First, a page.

Franco-Spanish tobacco group Altadis announced Wednesday it will axe nearly 10 percent of its staff in Spain as cigarette sales slump in the face of no-smoking bans and a booming black market in the recession-hit country.

Altadis, an offshoot of British-based Imperial Tobacco, will shed 114 of its 1,400 employees in Spain, mostly through early retirement, and close a factory in the southern city of Cadiz, the company said in a statement.

The group’s cigarette sales have gone up in smoke in Spain, with volumes slumping by 40 percent in the past four months, Altadis said.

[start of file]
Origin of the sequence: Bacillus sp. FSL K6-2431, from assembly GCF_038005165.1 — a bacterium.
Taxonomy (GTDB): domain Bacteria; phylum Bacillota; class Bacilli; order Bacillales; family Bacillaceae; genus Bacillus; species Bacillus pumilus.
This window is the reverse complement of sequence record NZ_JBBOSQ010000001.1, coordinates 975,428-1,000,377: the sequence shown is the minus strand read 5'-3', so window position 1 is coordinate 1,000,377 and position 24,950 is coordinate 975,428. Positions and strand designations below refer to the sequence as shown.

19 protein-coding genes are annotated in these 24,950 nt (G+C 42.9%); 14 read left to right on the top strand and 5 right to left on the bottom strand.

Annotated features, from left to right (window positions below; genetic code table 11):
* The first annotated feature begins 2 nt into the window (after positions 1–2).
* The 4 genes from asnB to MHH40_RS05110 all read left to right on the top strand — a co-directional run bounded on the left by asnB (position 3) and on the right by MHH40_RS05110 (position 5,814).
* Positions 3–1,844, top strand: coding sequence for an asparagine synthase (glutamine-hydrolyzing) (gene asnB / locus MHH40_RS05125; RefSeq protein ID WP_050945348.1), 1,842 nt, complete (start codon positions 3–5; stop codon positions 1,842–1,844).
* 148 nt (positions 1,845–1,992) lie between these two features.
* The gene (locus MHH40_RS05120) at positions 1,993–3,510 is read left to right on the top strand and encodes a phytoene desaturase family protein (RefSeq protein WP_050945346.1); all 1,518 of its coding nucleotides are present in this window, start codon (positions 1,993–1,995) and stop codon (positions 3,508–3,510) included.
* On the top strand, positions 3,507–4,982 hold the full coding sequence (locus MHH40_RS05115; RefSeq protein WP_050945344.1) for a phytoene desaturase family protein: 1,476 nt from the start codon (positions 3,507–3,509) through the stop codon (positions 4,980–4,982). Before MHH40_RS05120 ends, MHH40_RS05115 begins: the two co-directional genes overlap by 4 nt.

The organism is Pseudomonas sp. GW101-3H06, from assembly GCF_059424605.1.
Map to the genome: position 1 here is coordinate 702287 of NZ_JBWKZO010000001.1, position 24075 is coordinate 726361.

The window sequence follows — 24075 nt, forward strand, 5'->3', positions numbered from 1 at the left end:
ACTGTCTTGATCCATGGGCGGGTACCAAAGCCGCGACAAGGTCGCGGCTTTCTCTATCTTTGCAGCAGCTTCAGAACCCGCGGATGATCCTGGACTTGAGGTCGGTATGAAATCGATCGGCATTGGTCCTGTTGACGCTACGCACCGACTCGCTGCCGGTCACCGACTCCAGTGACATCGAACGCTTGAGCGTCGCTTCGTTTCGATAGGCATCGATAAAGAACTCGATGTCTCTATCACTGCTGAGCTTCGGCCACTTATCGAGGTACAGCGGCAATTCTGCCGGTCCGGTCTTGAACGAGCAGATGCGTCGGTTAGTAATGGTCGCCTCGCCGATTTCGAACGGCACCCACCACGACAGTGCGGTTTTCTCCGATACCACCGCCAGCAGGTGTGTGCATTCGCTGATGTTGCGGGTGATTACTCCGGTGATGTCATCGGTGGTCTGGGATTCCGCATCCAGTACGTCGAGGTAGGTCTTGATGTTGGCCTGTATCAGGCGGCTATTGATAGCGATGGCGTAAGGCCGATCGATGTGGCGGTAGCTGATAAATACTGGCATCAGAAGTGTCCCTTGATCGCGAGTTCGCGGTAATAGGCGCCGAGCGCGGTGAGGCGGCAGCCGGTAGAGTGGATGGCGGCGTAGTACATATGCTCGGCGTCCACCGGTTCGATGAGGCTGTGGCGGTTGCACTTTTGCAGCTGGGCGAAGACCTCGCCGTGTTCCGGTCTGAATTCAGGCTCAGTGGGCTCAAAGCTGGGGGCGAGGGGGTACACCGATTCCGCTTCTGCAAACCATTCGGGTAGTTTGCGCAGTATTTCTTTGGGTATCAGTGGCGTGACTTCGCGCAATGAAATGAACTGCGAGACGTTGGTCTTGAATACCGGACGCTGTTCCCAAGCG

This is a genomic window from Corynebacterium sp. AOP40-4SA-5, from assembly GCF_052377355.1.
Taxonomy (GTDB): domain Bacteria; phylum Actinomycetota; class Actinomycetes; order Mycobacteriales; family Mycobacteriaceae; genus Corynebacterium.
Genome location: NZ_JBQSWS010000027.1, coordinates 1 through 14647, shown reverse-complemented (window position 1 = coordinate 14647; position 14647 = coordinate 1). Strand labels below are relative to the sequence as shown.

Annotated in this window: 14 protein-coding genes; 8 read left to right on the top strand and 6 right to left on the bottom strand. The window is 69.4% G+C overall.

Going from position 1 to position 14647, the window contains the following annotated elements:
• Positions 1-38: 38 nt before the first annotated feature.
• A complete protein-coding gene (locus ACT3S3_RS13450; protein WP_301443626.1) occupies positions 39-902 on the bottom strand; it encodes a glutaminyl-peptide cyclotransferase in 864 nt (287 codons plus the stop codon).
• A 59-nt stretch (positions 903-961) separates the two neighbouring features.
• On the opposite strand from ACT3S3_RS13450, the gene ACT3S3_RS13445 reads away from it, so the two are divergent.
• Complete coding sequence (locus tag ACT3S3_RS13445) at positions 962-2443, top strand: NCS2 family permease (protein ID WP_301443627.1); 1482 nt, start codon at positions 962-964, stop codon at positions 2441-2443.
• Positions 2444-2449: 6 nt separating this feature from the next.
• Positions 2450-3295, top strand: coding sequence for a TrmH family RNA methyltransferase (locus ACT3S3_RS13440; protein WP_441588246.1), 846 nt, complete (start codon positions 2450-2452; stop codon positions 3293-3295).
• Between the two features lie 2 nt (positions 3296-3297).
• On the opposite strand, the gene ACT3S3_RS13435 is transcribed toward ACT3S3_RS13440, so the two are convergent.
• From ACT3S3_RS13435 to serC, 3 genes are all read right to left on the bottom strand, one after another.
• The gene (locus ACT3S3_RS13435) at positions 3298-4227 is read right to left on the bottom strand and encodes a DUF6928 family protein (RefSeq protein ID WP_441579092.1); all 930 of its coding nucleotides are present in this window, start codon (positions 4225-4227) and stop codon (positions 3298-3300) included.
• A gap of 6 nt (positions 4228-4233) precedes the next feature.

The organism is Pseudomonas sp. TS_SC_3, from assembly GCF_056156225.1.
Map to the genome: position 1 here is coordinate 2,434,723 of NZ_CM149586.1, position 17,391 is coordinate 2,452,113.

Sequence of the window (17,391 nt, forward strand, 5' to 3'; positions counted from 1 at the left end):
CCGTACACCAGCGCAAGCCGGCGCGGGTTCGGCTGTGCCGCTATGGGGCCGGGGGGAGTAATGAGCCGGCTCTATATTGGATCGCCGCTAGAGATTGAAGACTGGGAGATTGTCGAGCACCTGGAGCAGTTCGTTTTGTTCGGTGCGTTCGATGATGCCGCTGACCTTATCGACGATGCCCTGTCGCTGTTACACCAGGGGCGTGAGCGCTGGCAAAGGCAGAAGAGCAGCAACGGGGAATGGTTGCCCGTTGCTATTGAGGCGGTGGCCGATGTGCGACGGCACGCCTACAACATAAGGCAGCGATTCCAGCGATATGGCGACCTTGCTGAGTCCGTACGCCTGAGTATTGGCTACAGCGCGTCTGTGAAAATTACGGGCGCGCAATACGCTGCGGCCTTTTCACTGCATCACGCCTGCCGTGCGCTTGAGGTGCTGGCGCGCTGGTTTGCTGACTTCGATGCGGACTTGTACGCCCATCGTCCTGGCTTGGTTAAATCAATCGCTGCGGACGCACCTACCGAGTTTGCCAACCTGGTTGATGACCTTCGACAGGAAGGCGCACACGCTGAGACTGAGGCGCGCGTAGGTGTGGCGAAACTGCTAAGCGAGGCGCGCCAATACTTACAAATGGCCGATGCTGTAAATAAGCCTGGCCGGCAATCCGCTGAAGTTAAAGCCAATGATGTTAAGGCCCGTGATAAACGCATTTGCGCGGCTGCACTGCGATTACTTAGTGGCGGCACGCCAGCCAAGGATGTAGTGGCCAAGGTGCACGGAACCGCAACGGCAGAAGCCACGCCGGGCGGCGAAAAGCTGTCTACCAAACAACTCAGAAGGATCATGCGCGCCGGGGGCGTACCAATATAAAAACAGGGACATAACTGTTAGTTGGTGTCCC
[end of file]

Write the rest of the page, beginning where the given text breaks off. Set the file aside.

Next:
Spain’s economy, the fourth largest of the eurozone, has been contracting since mid-2011 and retail sales fell 2.6 percent in April — the 34th straight monthly decline.

Altadis blamed “regulatory” pressure in Spain, where smoking has been banned in cafes and restaurants since January 1, 2011 and the government has forced prices to rise.

But it also cited “a considerable increase in illegal sales, provoked largely by the situation of economic crisis.”

Contraband cigarette sales accounted for 12 percent of the market in Spain, it said. On Monday, for example, Spanish police seized 520,000 packets of contraband cigarettes and arrested 17 people.

Altadis, the number one cigarette company in Spain, was taken over by Imperial Tobacco in January 2008. It was born in 1999 from the merger of France’s Seita and Spanish firm Tabacalera.